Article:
“All I ask is you please please try. I hope you can see me like I see myself now.”
Netflix star Brigette Lundy-Paine said they “always felt a lil bit boy, lil bit girl, lil bit neither.”
Lundy-Pain, who stars on Netflix’s “Atypical” and previously appeared in the 2017 film “The Glass Castle,” clarified their gender identity on Instagram.
“I’m non-binary, always felt a lil bit boy, lil bit girl, lil bit neither. using they/them as of late n it feels right,” Lundy-Pain wrote. “scary af to come out n been rly putting this off. But I feel I owe it to myself and to all of us who struggle w gender. If you’re NB comment and celebrate yourself! u r beautiful and u r whole.”
Jonathan Van Ness is “gender nonconforming.”
Van Ness stole the hearts of many when “Queer Eye” premiered on Netflix in 2018. Since then, he has become a beacon for self-love and self-expression, by unabashedly sharing his own journey of acceptance and making killer fashion statements on the red carpet.
In a recent interview with Out Magazine, Van Ness explained that the older he gets, the more he identifies as non-binary.
“I’m gender nonconforming,” he said. “Like, some days I feel like a man, but then other days I feel like a woman.”
He further explained how he came to this conclusion, stating, “I think that a lot of times gender is used to separate and divide. It’s this social construct that I don’t really feel like I fit into the way I used to.”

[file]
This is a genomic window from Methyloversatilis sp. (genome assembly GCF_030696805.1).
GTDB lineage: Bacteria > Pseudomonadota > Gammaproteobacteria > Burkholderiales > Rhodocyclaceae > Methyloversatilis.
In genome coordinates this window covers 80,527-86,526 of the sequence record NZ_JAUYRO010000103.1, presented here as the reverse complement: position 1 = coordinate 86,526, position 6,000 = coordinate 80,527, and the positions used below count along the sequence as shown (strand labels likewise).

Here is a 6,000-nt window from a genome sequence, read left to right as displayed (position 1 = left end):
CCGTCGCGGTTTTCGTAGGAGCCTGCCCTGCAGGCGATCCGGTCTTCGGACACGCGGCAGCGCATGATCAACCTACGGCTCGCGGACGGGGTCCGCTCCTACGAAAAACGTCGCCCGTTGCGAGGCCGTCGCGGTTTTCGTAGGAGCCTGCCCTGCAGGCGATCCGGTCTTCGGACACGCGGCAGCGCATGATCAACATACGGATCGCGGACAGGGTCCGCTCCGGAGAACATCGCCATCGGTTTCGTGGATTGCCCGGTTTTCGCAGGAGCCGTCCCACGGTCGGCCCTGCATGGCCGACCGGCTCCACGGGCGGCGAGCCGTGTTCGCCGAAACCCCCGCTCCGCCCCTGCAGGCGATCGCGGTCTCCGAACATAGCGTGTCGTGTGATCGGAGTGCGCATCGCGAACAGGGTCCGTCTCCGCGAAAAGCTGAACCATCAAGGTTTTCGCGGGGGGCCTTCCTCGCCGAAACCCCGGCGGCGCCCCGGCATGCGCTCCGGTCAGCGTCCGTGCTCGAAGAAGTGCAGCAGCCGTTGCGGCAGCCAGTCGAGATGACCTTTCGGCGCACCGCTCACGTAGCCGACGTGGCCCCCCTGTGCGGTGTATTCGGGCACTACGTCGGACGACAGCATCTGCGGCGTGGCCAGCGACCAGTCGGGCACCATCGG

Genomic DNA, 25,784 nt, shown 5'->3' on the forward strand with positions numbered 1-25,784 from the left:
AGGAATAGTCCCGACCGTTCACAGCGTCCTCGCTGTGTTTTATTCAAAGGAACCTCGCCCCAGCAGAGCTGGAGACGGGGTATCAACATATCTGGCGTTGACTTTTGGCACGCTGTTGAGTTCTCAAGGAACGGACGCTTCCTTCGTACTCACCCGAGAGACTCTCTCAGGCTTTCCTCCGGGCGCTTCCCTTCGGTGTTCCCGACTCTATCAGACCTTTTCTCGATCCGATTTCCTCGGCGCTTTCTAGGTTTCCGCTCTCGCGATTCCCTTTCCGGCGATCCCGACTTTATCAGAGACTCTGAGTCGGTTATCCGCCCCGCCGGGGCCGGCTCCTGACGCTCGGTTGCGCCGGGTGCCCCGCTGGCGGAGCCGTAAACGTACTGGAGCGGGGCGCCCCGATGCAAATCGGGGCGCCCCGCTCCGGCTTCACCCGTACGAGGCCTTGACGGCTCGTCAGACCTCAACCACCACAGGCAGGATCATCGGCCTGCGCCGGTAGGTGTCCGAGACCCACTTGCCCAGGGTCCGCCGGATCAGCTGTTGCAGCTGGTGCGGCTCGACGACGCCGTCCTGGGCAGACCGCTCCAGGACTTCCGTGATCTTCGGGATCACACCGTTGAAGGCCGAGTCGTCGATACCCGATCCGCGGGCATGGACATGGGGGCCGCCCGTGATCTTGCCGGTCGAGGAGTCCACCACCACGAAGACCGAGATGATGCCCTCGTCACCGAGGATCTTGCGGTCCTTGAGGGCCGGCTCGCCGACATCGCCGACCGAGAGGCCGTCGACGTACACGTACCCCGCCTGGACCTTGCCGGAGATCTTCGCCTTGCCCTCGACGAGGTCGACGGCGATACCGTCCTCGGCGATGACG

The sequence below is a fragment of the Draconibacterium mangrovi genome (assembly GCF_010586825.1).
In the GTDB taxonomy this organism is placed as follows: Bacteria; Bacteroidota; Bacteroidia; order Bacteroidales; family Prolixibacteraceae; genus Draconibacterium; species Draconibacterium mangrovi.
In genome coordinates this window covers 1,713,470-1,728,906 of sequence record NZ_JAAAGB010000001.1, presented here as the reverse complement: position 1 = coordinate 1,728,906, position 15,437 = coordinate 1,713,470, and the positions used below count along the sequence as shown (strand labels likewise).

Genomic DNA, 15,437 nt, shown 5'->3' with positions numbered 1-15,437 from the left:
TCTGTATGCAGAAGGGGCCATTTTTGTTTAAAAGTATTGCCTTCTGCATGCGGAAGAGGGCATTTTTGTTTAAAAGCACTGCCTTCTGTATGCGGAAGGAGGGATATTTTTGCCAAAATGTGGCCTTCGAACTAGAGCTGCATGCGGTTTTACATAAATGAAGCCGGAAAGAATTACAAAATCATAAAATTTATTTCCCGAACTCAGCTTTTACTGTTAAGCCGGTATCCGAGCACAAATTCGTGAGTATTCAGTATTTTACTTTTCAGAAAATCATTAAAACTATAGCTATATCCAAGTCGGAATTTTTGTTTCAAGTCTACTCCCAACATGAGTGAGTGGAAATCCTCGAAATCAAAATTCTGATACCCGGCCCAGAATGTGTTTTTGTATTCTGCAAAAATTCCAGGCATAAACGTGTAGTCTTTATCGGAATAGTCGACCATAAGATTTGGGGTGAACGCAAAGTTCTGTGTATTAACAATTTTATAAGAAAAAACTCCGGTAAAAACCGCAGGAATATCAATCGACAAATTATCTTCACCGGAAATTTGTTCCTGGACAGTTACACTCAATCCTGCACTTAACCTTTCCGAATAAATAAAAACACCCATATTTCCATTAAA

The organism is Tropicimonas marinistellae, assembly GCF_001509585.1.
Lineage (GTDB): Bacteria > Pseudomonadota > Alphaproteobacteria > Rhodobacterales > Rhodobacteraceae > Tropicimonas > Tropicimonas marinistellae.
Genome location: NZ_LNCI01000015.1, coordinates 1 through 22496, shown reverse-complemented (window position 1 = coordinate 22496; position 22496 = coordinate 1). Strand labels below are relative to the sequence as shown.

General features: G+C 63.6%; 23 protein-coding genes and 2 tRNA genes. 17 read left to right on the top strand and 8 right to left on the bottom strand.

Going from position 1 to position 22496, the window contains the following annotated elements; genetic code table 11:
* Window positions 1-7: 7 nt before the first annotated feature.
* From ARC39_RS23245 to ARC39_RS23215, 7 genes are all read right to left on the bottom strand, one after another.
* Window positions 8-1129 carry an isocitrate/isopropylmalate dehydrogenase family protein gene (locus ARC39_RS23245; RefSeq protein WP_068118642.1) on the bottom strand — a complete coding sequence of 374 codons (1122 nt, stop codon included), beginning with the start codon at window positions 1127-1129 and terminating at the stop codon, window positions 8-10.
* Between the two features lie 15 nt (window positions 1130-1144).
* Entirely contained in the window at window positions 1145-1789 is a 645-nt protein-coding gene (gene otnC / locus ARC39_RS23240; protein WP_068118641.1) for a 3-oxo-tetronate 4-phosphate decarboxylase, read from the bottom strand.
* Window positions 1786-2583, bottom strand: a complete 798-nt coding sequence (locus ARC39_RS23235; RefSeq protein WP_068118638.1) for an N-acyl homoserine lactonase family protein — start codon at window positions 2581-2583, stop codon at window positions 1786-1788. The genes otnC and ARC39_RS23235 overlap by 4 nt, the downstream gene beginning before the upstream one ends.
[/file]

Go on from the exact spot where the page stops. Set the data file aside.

Amandla Stenberg identifies as non-binary, but said she doesn’t need gender-neutral pronouns “to feel comfortable.”
Stenberg, who broke out as a young actor playing Rue in “The Hunger Games” and recently starred in the celebrated film “The Hate U Give,” first came out as non-binary with a Tumblr post in 2016. Stenberg, who also identifies as gay, wrote that she doesn’t feel like a woman all the time.
She subsequently shared that she’d like to begin using they/them pronouns, even as followers criticised her for it: “I’m allowed to explore myself and how I see myself in the world however the f— I want,” she wrote.
In 2018, Stenberg told the Washington Post that she realised she “didn’t need those pronouns to feel comfortable… And it felt almost detrimental to those who really did need them.”
Ruby Rose’s short film “Break Free” was an ode to gender fluidity.
In 2014, the Australian model and “Batwoman” star posted a five-minute video on YouTube, described as “a short film about gender roles, Trans, and what it is like to have an identity that deviates from the status quo.” It has since been viewed more than 50 million times.